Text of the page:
So, you've mortgaged your home, received a little money from a Kickstarter campaign, begged and borrowed from family and friends, all the while hating yourself for having to do so. You've made your film, won several awards and now it's time to bring it to market. The Devil on your left shoulder says you ‘sold out' while the Angel on your right, says It's okay. It's the Biz part of Show Biz. A maturation process Indy Producers face all of the time. To avoid needing psychiatric help and having to deal with a personal version of ‘Nurse Ratched' in ‘One Flew Over the Cuckoo's Nest,' here are a few tips on marketing your film while retaining your sanity in the process.
"Pay no attention to that man behind the curtain." The Wizard, in the Wizard of Oz. August 25, 1939. In this classic, Dorothy's discovery for a way back to Kansas happened not because of the Wizards smoke and mirrors effect or the inept balloonist he really was. She did what she was told and clicked her ruby red slippers together 3 times and said' "There's no place like home." In marketing, your movie, you might be surprised to learn potential backers prefer a Dorothy like approach, and not the smoke and mirrors sham the Wizard tried to perpetrate. That approach belongs in commercials. Stick to WYSIWYG. The real you, your product, and your vision.
The birth of a salesman (with apologies to Arthur Miller)
When marketing your movie, it's probably more accurate to say, the birth of a salesman for as much as you might hate the function, get used to it. Your loathing for all sales-related events like schmoozing, continual networking and playing nice to all, probably comes from fear due to lack of knowledge and exposure to the process. For God's sake, you're a creative, not a pitchman. (person) Making good movies is your passion and far removed from P&L statements. Not so. Nowadays, if you are an Indy producer, you need to be both.
A love-hate relationship in the making
Use the same energy, creativity and time spent on making your movie, and put it into marketing your product. With hundreds, if not thousands of films crying for eyeballs, yours has to stand out from the pack. Use the same approach as you did in producing your award-winning film. You start with a concept, collaborate, write a script to tell your marketing story, execute and polish your presentation and then present it.
YouTube and Vimeo to the rescue
The mystery of behind the scenes video always seems to attract attention. Giving an intern P.A. a camera for a few days to shoot a mini-doc and following that up with a 4 or 5-minute teaser of your completed film, spreads the word and heightens your credibility as a producer. Big or small, investors seek winners, not losers. It also makes for good content on your corporate website and allows you to connect with people from all over. People you've never heard of or don't know. Usually, they're called the ‘Audience.'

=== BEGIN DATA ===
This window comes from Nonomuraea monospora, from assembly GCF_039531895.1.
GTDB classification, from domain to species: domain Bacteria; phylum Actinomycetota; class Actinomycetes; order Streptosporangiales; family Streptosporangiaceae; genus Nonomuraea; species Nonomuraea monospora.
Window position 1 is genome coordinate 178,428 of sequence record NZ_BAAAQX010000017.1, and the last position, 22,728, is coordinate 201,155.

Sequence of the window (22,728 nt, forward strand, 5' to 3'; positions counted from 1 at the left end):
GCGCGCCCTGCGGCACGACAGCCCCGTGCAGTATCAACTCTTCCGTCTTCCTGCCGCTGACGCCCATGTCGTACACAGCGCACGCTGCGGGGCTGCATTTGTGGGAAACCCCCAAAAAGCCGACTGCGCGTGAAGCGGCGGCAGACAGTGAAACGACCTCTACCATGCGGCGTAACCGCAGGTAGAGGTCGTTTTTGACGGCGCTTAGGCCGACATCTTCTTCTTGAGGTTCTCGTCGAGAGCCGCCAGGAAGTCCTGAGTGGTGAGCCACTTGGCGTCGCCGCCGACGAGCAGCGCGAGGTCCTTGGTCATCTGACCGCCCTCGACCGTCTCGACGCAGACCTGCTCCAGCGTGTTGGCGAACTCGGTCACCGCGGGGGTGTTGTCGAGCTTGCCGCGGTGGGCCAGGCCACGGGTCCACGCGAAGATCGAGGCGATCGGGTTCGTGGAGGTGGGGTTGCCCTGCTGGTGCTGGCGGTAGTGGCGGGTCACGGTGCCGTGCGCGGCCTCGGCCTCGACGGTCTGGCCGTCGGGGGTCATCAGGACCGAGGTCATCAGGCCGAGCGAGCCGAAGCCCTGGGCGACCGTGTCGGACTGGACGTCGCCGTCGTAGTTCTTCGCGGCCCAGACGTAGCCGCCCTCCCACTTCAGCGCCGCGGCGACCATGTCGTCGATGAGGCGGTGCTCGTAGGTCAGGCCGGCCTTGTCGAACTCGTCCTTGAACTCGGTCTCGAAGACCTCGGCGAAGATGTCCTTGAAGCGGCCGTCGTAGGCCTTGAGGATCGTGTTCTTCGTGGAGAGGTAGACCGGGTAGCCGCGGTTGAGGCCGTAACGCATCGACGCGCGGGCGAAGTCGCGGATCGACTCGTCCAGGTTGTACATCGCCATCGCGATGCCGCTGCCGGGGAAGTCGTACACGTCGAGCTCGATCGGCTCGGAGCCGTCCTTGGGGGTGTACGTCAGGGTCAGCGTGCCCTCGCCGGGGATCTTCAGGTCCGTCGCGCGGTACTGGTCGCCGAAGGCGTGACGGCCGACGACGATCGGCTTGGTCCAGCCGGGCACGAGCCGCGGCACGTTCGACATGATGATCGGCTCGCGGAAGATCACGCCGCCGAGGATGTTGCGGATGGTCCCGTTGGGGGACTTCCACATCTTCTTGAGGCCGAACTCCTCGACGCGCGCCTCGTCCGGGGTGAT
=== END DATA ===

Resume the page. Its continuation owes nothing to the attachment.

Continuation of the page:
And speaking of the audience
Avatar spent $150 million on promotion. Add that to the $310 million for the production it works out to a $460 million investment. Forbes estimate the gross for the film at 2.7 Billion. And that ‘ain't chump change. And my point is? R.O.I. takes time, money and creativity to be successful. Time and creativity you've got. It's the main reason your film has been a success and garnered awards. Now get the money.
Mining for money. The back story
Let's say your Documentary is on PTSD and you've built it around a series of interviews. Bridges and transitions are done by an OC spokesman or VO. It's an awareness project on how PTSD affects people's lives. Not just the sufferer, but the family, friends, and coworkers around them. It's a noble project and an intimate story that needs to be told. A story so good, it's won you awards. Now what?
Seeing is believing
As the big buck people have ignored you so far, little buck people should see your award-winning work. That's a great personal forum for you to be your own pitchman/woman. Intro your movie to the assembly, run the show and provide a Q&A session afterward. And don't forget to ask for donations. A lot of 5-dollar bills in your poor box adds up over time. Who knows if someone in the audience knows someone in the money business and spreads the word on your film.
There's gold in them their hills
The theme of your movie is PTSD. A terrible disorder, mostly affecting 1st Responders, Police, and Military. It is estimated there are between 750,000 and 850,000 sworn officers, 891,000 EMS, 600,000 EMT's, and 2 million members of the American Legion. Now if each and every one of them donated 50 cents to your project, you would have Three Million, One Thousand Two Hundred and Fifty dollars. And there are many other mines to explore. As a fellow creative, I hope my math's right. Reaching out to these people and their organizations, one might even find sponsors for your project. And think of the press coverage both print and TV. Mining is only limited by a lack of imagination and how and where to look. The rest is plumbing.
Much like movie making, marketing is designed to tell a story and elicit a positive response for the product. The really good thing is, unlike TV commercials where you get up from your chair to raid the fridge or attack a bowl of munchies every 15 minutes, you've got bums in the seats and eyeballs glued to the screen for the duration. Just like moviemaking, marketing is a creative exercise, so with a bit of effort, all you readers should easily fit right in.
That's a wrap.